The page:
US Concern Over Pakistan Deal With Militants

US Concern Over Pakistan Deal With Militants
March 1st, 2008  
Team Infidel

Topic: US Concern Over Pakistan Deal With Militants

US Concern Over Pakistan Deal With Militants
London Daily Telegraph
March 1, 2008 By Isambard Wilkinson, in Peshawar
Pakistan has secretly revived a controversial peace deal with militants in the tribal areas near Afghanistan, where the army has struggled to tackle al-Qa'eda and the Taliban.
The deal was agreed between the government and more than 280 tribal elders and militants in North Waziristan last month, a government official said yesterday.
Ahmedullah Ahmedi, a militant commander from the area, said: "We will abide by it as long as there is no aggression from the government."
American officials fear that the deal will allow militants to strengthen their forces in the area. President George W Bush's government claimed that a similar deal last year had allowed al-Qa'eda to rebuild and had led to an increase in cross-border infiltration into Afghanistan by militants.
The risks involved were underscored last night when at least 38 people were killed and 50 wounded in a suicide bomb attack at a funeral in Mingora, in Swat. The number of dead was expected to rise.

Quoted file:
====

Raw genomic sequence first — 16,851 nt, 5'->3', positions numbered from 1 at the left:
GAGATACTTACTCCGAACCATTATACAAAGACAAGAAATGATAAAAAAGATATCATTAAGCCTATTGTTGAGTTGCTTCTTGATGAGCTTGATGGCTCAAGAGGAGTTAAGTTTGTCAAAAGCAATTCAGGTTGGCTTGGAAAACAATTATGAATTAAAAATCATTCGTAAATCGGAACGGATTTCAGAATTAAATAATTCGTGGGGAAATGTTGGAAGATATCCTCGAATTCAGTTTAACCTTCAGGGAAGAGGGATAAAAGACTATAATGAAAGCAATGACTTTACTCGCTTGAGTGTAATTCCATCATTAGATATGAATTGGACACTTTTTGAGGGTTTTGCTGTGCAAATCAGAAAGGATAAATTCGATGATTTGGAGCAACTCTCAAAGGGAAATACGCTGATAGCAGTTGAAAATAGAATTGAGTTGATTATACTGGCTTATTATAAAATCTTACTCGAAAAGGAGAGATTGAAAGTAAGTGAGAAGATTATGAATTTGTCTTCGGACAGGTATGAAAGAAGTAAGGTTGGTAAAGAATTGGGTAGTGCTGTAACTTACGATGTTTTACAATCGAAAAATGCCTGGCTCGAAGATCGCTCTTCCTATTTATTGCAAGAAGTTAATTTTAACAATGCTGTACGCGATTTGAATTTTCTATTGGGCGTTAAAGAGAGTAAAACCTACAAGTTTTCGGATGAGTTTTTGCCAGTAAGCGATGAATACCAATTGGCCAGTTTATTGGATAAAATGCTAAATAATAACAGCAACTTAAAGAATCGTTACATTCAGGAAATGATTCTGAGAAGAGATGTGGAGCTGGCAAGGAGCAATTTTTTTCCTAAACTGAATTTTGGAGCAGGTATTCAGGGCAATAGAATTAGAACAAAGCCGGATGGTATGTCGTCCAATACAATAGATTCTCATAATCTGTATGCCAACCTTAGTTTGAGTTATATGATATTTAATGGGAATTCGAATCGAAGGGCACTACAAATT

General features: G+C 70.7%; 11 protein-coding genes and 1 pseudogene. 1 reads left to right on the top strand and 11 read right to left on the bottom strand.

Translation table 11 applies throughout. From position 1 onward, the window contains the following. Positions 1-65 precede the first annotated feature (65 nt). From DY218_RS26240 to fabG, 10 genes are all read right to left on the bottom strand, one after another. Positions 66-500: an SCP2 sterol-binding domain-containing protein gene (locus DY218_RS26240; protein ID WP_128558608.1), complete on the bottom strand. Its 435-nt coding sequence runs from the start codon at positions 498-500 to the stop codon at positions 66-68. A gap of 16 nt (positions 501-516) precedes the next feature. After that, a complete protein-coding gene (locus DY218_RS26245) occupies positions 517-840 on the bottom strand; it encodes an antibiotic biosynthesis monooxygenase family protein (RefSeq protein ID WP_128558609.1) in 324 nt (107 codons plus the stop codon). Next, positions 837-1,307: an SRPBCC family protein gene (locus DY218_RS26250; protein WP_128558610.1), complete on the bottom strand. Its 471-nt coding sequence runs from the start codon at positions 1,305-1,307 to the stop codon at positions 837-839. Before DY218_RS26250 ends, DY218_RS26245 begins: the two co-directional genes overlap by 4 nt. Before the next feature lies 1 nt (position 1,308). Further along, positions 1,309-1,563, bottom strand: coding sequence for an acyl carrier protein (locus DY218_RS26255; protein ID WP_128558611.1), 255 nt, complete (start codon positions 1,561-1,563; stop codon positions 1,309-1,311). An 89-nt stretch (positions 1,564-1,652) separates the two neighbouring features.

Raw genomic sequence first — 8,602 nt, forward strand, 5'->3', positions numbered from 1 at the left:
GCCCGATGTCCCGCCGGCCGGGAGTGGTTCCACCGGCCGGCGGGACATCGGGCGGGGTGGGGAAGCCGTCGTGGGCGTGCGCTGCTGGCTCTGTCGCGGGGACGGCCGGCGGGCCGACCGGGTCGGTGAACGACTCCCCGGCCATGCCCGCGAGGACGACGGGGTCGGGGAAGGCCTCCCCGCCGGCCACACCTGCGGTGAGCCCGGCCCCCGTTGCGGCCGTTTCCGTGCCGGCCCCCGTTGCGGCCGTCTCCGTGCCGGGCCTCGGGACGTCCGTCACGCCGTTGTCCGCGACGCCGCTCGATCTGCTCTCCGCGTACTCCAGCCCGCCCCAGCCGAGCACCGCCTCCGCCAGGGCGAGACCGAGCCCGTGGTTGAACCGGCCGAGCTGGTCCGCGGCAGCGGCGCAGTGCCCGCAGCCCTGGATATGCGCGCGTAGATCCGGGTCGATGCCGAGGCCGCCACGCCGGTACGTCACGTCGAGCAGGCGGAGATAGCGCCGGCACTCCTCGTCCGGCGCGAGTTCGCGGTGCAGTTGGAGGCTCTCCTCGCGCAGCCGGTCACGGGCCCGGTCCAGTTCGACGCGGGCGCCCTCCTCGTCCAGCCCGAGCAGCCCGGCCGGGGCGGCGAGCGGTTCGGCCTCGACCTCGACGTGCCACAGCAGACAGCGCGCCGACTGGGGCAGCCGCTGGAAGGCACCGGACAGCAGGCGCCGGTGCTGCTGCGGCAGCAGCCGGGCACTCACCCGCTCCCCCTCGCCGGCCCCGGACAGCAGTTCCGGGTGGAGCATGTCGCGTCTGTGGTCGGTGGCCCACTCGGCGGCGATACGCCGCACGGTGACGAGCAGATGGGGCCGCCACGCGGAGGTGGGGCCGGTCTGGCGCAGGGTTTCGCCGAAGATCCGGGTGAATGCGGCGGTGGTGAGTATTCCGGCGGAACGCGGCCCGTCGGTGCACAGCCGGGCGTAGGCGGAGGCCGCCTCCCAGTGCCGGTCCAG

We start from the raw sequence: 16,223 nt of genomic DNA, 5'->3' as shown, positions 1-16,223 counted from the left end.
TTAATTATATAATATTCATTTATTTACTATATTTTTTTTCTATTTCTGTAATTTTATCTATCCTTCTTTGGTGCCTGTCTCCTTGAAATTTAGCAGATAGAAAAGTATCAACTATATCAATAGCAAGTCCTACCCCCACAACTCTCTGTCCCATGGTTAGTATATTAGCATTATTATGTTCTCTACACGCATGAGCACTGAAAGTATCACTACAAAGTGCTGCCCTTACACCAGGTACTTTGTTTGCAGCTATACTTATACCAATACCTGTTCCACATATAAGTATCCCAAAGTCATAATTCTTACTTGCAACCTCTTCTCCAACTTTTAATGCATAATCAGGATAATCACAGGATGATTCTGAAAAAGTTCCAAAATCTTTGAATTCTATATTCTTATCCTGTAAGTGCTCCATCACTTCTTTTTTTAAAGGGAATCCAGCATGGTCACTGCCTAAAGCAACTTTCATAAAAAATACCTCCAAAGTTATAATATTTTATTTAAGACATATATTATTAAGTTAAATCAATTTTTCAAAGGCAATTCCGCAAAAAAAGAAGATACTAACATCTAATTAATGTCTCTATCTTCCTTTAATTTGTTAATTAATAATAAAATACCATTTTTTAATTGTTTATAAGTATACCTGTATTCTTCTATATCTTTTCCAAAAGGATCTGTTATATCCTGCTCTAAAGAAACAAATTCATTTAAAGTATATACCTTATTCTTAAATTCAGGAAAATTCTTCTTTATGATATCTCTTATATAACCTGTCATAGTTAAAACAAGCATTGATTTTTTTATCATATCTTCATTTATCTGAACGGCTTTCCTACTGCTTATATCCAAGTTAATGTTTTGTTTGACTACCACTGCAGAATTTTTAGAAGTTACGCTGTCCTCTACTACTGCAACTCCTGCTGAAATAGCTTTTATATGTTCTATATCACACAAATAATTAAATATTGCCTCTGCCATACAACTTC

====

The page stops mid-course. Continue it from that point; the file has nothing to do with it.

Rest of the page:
The bomb exploded among mourners who had gathered for the funeral of a police officer killed earlier in the day. He and three other policemen died when a bomb blew up their vehicle at Lakki Marwat.
The deal with the militants has prompted serious concern among US officials as they contemplate increasing covert military operations in Pakistan's tribal areas on the Afghanistan-Pakistan border.
"There is concern and we are looking very closely at the deal," said a senior Western diplomat.
"It is critical that ground gained during recent operations is not lost."
The deal was struck amid political upheaval as Pervez Musharraf, the increasingly weakened president who was once described as an "indispensable" ally in the US-led war on terror, resists calls to resign following last week's elections.
His opponents, the Pakistan People's Party of Benazir Bhutto, the assassinated former prime minister, and the Pakistan Muslim League-N, are set to form a coalition government and have stoked fears of "appeasement" by pledging to negotiate with militants.
The last deal in North Waziristan survived for 10 months, until it was called off last July by militants.
Richard Boucher, a senior American state department official, said this week that striking peace deals had not worked. "You have to judge it by its outcome and negotiations haven't produced an end to plotting, an end to the planning, an end to the bombs," he said.
A Pakistani government official said the new deal - which had led to the withdrawal of soldiers from checkpoints - was better than the previous accord as it involved a greater number of clans and would extend throughout North Waziristan.
The Pakistan army has about 100,000 troops in the region where more than 1,000 of them, and hundreds of civilians, have been killed.

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